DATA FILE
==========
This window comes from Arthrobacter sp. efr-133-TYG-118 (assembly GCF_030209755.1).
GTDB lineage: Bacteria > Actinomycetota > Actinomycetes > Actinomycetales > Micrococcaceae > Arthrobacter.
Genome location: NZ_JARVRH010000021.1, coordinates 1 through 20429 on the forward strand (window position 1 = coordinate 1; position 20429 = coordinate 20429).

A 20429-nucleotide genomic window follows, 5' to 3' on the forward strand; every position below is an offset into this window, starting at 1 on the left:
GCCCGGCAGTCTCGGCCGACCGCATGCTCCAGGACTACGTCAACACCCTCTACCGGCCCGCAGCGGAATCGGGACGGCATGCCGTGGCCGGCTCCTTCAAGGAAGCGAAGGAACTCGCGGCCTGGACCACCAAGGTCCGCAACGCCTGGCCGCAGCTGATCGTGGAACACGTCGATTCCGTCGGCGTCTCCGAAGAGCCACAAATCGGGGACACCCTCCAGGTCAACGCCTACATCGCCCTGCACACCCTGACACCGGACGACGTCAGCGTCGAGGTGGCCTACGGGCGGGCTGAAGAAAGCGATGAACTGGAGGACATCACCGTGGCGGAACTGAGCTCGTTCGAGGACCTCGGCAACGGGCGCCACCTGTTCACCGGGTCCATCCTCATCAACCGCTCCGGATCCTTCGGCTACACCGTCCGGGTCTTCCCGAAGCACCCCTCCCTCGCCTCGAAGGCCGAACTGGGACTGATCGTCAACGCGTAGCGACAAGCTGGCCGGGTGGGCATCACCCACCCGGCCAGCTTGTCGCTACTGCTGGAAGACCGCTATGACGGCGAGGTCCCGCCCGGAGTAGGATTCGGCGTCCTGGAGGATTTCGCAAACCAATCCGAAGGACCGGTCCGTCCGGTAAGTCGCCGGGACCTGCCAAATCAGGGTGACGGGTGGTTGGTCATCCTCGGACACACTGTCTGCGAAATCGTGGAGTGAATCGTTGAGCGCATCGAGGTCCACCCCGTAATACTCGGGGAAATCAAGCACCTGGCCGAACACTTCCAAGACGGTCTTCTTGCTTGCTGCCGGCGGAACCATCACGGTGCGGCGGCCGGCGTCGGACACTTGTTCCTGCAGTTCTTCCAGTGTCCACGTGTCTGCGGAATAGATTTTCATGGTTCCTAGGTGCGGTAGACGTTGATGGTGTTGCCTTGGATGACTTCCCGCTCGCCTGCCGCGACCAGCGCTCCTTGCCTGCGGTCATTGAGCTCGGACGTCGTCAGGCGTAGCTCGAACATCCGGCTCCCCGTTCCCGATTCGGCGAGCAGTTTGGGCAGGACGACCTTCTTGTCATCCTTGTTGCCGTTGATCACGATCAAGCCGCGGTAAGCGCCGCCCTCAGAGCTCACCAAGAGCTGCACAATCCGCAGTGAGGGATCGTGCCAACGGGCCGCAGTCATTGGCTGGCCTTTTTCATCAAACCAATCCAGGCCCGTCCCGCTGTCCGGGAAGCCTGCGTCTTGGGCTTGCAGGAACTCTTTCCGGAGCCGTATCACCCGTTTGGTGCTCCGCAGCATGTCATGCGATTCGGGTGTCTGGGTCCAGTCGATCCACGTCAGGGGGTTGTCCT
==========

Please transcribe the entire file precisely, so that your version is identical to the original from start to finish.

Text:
This window comes from Arthrobacter sp. efr-133-TYG-118 (assembly GCF_030209755.1).
GTDB lineage: Bacteria > Actinomycetota > Actinomycetes > Actinomycetales > Micrococcaceae > Arthrobacter.
Genome location: NZ_JARVRH010000021.1, coordinates 1 through 20429 on the forward strand (window position 1 = coordinate 1; position 20429 = coordinate 20429).

A 20429-nucleotide genomic window follows, 5' to 3' on the forward strand; every position below is an offset into this window, starting at 1 on the left:
GCCCGGCAGTCTCGGCCGACCGCATGCTCCAGGACTACGTCAACACCCTCTACCGGCCCGCAGCGGAATCGGGACGGCATGCCGTGGCCGGCTCCTTCAAGGAAGCGAAGGAACTCGCGGCCTGGACCACCAAGGTCCGCAACGCCTGGCCGCAGCTGATCGTGGAACACGTCGATTCCGTCGGCGTCTCCGAAGAGCCACAAATCGGGGACACCCTCCAGGTCAACGCCTACATCGCCCTGCACACCCTGACACCGGACGACGTCAGCGTCGAGGTGGCCTACGGGCGGGCTGAAGAAAGCGATGAACTGGAGGACATCACCGTGGCGGAACTGAGCTCGTTCGAGGACCTCGGCAACGGGCGCCACCTGTTCACCGGGTCCATCCTCATCAACCGCTCCGGATCCTTCGGCTACACCGTCCGGGTCTTCCCGAAGCACCCCTCCCTCGCCTCGAAGGCCGAACTGGGACTGATCGTCAACGCGTAGCGACAAGCTGGCCGGGTGGGCATCACCCACCCGGCCAGCTTGTCGCTACTGCTGGAAGACCGCTATGACGGCGAGGTCCCGCCCGGAGTAGGATTCGGCGTCCTGGAGGATTTCGCAAACCAATCCGAAGGACCGGTCCGTCCGGTAAGTCGCCGGGACCTGCCAAATCAGGGTGACGGGTGGTTGGTCATCCTCGGACACACTGTCTGCGAAATCGTGGAGTGAATCGTTGAGCGCATCGAGGTCCACCCCGTAATACTCGGGGAAATCAAGCACCTGGCCGAACACTTCCAAGACGGTCTTCTTGCTTGCTGCCGGCGGAACCATCACGGTGCGGCGGCCGGCGTCGGACACTTGTTCCTGCAGTTCTTCCAGTGTCCACGTGTCTGCGGAATAGATTTTCATGGTTCCTAGGTGCGGTAGACGTTGATGGTGTTGCCTTGGATGACTTCCCGCTCGCCTGCCGCGACCAGCGCTCCTTGCCTGCGGTCATTGAGCTCGGACGTCGTCAGGCGTAGCTCGAACATCCGGCTCCCCGTTCCCGATTCGGCGAGCAGTTTGGGCAGGACGACCTTCTTGTCATCCTTGTTGCCGTTGATCACGATCAAGCCGCGGTAAGCGCCGCCCTCAGAGCTCACCAAGAGCTGCACAATCCGCAGTGAGGGATCGTGCCAACGGGCCGCAGTCATTGGCTGGCCTTTTTCATCAAACCAATCCAGGCCCGTCCCGCTGTCCGGGAAGCCTGCGTCTTGGGCTTGCAGGAACTCTTTCCGGAGCCGTATCACCCGTTTGGTGCTCCGCAGCATGTCATGCGATTCGGGTGTCTGGGTCCAGTCGATCCACGTCAGGGGGTTGTCCT